Formula 1’s prize money distribution system is not only based on the team’s finishing position in the constructor’s championship but also the deal that they have with FOM.
Now, the economics of races work in a manner that all the pooled in money from broadcasting, race hosting, track advertising is divided amongst the teams, after Liberty Media keeps a chunk of it for itself.
Now, this very division is carried out on the basis of the team standing and the respective deal that it has cut out with Formula 1.
Ferrari leads the pack with £147.2m set to be paid to the team. This is the highest amount any F1 team will receive from its 2017 season, Ferrari gets more than Mercedes despite having finished 2nd in the constructor’s championship, as Ferrari has a ‘Long Standing team’ payment clause in its payout structure.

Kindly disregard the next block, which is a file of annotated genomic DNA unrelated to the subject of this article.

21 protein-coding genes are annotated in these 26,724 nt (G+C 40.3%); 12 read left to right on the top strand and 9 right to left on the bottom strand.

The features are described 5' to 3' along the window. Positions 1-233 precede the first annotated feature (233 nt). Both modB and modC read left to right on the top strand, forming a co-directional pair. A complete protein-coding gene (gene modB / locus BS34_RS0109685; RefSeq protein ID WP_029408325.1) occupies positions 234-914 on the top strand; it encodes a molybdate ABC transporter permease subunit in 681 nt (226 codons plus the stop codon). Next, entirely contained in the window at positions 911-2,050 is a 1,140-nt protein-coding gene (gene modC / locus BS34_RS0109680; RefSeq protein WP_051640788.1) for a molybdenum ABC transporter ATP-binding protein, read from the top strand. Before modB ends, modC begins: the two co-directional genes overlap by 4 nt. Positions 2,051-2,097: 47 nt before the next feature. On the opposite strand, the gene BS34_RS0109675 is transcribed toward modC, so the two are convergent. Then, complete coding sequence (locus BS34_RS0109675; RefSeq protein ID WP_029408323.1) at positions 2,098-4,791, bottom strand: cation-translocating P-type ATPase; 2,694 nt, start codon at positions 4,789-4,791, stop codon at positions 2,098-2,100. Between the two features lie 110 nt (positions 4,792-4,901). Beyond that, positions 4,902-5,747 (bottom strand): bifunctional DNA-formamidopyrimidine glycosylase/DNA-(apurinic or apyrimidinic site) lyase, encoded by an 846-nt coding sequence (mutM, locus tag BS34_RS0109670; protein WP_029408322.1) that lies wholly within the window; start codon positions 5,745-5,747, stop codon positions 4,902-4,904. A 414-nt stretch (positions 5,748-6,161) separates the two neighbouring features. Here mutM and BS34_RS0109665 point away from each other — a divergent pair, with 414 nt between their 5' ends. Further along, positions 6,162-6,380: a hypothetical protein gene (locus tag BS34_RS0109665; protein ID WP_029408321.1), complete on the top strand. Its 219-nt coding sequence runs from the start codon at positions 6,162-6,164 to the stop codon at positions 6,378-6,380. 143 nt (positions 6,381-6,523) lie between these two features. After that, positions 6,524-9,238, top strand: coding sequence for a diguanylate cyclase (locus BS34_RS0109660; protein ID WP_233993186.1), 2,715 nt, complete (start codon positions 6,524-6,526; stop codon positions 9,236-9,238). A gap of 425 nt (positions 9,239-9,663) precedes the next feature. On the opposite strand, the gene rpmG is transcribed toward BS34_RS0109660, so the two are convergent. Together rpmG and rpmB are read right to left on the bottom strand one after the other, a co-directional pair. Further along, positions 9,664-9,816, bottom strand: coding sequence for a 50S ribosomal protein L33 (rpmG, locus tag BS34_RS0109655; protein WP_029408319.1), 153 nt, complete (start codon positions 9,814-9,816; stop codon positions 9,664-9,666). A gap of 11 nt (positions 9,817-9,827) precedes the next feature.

Mercedes are second on the payment list, with the team set to receive a payment of £128.8m.
Red Bull(£110.7m) are 3rd on the list, followed by McLaren(£61.7), Force India(£52.4), Williams(£49.9), Renault(£47.3m), Toro Rosso(£42.4m), Haas(£39.9) and Sauber(£34.9m).
With respect to the finishing positions in the constructor’s championship standings, the best finishing team receives 19% of the total money. The last finishing team receives 4%.
The thing to note here is that the additional deals that the teams had cut during the Bernie Ecclestone Era will cease to exist after 2020.
The teams and Liberty Media are already negotiating new commercial deals from 2020, one where we could see more parity between the commercial contracts that teams receive.
Obviously teams like Ferrari want the current payout structure to still exist, wherein they receive additional bonus payments.
We’ll have to wait and see how Liberty Media tries to tackle these commercial issues.